Manila, Philippines — Health Care Without Harm-Asia (HCWH-Asia) joined the nationwide celebration of Zero Waste Month with a call to the local health sector to take the lead in helping preserve the environment through sustainable health care waste management.
During the 2nd Zero Waste Fair, the celebration’s culminating activity held in Luneta Park last January 30-31, HCWH-Asia showcased some of the best practices of hospitals that are implementing both innovative and simple initiatives in their health facilities to lessen the amount of waste they produce.
Environmental advocates from the energy, civil society, and government sectors lead the opening ceremonies at the first day of the Fair.
Doing no further harm
Health care has the responsibility to protect and do no harm to both human beings and the planet. But as an industry, it is one of the largest contributors of waste globally— from the tons of ordinary garbage such as food wastes and containers that hospitals produce each day, to the hazardous types of waste that require special handling such as chemical, pharmaceutical, and radioactive wastes.
HCWH-Asia works with hospitals and health systems to empower them to reduce the amount, toxicity, and impact of waste they produce through the promotion of proper waste management such as minimization, segregation, and proper treatment.
Showcasing hospital’s green practices
“Of the tons of waste hospitals produce each day, 80% are general waste which can be reused and recycled and even generate more income for the hospital,” explained HCWH-Asia’s Environmental Health Campaigner Ayeth Enrile.
One of the organization’s campaigns, the Global Green and Healthy Hospitals (GGHH), works with hospitals and health organizations worldwide to work on goals that will lessen health care’s environmental footprint. In Asia, one of the biggest areas that GGHH works on is the reduction, treatment and safety disposal of health care waste.
In partnership with the St. Paul Hospital Cavite, HCWH-Asia is currently implementing a pilot study on vermicomposting to research on the feasiblity of using worms to effectively treat infectious wastes such as used gauzes and soiled diapers.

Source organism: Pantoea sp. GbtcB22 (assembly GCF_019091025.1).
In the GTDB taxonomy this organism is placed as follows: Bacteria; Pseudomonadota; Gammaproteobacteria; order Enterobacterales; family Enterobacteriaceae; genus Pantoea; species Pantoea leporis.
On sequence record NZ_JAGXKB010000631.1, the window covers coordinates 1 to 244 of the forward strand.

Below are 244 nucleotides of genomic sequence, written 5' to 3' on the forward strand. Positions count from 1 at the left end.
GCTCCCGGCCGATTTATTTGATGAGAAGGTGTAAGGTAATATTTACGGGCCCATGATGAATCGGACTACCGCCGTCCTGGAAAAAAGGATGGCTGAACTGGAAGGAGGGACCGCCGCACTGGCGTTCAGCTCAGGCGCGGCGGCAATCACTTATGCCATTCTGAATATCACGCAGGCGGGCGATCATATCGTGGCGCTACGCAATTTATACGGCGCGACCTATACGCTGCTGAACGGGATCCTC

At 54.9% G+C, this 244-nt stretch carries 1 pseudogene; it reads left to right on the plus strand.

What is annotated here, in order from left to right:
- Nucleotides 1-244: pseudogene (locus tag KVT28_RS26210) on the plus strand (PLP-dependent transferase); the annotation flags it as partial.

The HCWH-Asia team promoting environmental health at the event exhibit
St. Paul Hospital Tuguegarao involves their hospital staff and patients in producing handicrafts like keychains, Christmas decors, and artworks made out of used medical devices such as intravenous (IV) tubings and syringes.
The Buddhist Tzu Chi Medical Foundation, a Taiwan member of GGHH, uses medical uniforms made out of recycled plastic bottles. The Foundation, which runs 6 hospitals across Taiwan, is known for implementing comprehensive recycling programs within their facilities and nearby communities.
Some of the products showcased at the HCWH-Asia booth include medical uniforms made out of recycled PET bottles by Tzu Chi Foundation's Da-Ai Tech
“As the call for the health sector to step in the fight against climate change continues to intensify, we encourage more hospitals and health facilities in the country to heed to the call starting with coming up with creative ways to minimize the wastes they produce,” added Enrile.
The Fair also featured workshops on recycling and vermicomposting by various groups
Health Care Without Harm-Asia is one of the co-organizers of the 2nd Zero Waste Fair together with the EcoWaste Coalition, Global Alliance for Incinerator Alternatives, Greenpeace Southeast Asia, and Mother Earth Foundation. In May 2014, President Benigno Aquino III signed Presidential Proclamation (PP) No. 760 declaring January as Zero Waste Month in the country.